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Clifton Pugh

Think of John Brack, or Fred Williams, and without effort or prompting a painting will come to mind. These names conjure up Brack’s urban figures with their blank yet expressive faces, or Williams’ minimalist landscapes. Instantly recognisable, they could have been painted by no one else. Yet their makers have never been celebrities. Brack’s Collins St, 5p.m. is more widely known than Brack the painter. Fred Williams always seemed too absorbed in his work to turn his face to the public. A portly figure in a suit, he was no one’s image of an artist. Arthur Boyd, so one of his friends wryly remarked, ‘sometimes backed shyly into the limelight’, but he was happiest away from the public gaze. Although the popular acclaim of the Ned Kelly paintings might well have obscured their creator, Sidney Nolan was tough and confident enough to emerge into a blaze of publicity (expertly kindled by John and Sunday Reed) and to withdraw when he pleased.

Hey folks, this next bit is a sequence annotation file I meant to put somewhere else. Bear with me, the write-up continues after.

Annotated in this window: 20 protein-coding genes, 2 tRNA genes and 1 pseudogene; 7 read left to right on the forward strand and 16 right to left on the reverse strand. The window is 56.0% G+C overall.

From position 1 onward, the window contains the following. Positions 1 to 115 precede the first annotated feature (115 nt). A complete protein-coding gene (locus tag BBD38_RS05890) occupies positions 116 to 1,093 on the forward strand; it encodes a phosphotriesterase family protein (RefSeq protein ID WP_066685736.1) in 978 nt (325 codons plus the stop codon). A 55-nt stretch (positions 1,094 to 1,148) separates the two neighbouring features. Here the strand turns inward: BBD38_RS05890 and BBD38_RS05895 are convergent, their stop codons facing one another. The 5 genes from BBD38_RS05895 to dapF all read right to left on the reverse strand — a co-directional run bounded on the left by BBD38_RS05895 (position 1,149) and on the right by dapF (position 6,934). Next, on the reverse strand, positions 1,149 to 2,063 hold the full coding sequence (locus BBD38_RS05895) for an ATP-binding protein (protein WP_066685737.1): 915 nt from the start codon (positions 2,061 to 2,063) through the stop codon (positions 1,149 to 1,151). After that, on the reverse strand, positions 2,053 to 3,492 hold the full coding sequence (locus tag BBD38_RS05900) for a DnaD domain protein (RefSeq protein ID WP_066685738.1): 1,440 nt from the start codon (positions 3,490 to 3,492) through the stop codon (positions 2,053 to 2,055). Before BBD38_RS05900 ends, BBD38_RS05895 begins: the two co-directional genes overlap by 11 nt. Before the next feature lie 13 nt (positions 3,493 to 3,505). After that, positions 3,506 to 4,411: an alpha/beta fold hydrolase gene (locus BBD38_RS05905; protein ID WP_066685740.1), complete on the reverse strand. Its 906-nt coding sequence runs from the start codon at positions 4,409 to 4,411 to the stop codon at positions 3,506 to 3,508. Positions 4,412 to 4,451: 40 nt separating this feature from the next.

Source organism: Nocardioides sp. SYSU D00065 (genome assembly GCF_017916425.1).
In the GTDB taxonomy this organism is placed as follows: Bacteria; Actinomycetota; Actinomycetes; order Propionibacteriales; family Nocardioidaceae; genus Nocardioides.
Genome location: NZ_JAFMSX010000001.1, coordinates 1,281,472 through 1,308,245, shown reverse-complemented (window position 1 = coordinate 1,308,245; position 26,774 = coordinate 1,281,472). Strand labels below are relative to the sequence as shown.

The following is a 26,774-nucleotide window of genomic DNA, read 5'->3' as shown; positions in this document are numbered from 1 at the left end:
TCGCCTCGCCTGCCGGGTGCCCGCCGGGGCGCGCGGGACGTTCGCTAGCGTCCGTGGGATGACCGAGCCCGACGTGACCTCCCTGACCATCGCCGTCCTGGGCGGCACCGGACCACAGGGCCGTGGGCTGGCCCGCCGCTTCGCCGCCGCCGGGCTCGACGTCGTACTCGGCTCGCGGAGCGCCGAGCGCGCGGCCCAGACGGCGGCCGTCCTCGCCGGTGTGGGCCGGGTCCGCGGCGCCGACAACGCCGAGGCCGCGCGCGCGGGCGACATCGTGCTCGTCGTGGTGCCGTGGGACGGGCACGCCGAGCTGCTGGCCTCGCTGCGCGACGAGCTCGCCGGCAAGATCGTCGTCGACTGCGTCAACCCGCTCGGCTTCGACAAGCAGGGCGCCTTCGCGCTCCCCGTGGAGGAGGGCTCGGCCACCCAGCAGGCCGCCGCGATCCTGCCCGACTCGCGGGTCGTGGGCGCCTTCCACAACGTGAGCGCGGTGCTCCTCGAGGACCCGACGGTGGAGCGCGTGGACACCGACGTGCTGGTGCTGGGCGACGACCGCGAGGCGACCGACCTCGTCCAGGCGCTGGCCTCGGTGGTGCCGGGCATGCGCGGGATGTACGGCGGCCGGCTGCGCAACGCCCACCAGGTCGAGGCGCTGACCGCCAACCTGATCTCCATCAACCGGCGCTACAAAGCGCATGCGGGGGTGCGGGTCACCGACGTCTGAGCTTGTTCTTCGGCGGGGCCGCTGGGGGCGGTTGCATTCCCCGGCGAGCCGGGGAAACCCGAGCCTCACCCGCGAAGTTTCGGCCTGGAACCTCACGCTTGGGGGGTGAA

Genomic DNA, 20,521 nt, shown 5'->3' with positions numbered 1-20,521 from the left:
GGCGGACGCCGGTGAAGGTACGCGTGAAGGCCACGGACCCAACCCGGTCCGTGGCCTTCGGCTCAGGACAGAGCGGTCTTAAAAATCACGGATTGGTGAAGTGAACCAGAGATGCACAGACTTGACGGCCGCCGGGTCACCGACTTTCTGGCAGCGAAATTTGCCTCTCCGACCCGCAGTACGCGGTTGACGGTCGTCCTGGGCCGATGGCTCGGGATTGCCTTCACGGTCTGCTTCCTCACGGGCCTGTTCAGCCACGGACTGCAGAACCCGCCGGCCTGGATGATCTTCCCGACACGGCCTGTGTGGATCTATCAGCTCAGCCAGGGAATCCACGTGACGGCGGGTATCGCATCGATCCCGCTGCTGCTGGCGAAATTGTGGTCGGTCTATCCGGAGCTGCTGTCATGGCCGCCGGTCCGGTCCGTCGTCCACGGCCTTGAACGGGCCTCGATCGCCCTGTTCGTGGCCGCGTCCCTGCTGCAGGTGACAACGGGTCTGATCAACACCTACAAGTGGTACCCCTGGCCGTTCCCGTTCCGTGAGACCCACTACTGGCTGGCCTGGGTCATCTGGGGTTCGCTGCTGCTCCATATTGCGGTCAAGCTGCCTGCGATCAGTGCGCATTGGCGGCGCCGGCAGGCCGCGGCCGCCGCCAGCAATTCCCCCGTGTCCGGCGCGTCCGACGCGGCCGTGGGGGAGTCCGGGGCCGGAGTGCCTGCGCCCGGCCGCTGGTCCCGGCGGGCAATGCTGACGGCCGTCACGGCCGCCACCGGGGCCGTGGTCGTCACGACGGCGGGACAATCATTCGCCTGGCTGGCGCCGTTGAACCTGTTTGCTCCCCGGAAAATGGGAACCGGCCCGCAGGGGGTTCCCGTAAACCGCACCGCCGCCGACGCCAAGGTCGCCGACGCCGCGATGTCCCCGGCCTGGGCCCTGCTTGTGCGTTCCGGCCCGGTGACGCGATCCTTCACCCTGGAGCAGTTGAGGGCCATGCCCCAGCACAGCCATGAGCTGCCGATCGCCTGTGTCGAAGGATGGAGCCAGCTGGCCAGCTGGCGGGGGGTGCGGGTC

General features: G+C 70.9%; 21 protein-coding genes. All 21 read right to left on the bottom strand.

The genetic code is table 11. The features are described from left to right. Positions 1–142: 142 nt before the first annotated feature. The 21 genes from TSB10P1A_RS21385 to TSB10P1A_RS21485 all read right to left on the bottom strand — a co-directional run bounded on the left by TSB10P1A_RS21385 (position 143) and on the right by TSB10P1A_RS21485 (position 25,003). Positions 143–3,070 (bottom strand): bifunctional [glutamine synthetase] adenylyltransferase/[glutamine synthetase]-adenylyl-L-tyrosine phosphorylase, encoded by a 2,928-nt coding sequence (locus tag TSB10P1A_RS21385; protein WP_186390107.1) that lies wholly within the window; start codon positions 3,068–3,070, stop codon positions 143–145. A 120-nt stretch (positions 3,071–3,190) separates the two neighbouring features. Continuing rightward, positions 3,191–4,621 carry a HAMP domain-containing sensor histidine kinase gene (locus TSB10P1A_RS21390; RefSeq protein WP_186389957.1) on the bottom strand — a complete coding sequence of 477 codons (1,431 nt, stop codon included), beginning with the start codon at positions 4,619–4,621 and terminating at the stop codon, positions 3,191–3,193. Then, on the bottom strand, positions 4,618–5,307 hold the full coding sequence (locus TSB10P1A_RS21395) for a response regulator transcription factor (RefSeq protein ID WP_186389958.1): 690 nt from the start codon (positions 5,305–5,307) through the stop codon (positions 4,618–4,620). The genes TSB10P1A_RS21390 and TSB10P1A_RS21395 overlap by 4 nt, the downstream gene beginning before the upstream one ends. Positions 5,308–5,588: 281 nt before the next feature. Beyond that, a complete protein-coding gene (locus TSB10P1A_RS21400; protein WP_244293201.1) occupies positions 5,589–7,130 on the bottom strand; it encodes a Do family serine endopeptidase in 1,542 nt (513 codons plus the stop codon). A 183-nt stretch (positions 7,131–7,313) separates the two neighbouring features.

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Unstill Life by Judith Pugh & Self-Portrait of the Artist’s Wife by Irena Sibley

May 2008, no. 301

Marry an artist? Never! So I always thought, and reading these autobiographies does nothing to change my prejudice. Married to artists, both Judith Pugh and Irena Sibley spend a good deal of their time cooking and, even more, socialising. Not that they mind. Judith declares that ‘cooking was my deep pleasure’, essential to the story of her life with Clifton (‘Clif’) Pugh. Irena concedes facetiously, ‘it’s too hard painting pictures. It is easier to bake cakes.’ The importance of food is apparent in the chapter titles. Eleven of Sibley’s chapters refer to food, while all of Pugh’s have subheadings that, typically, jumble up evocative ingredients.

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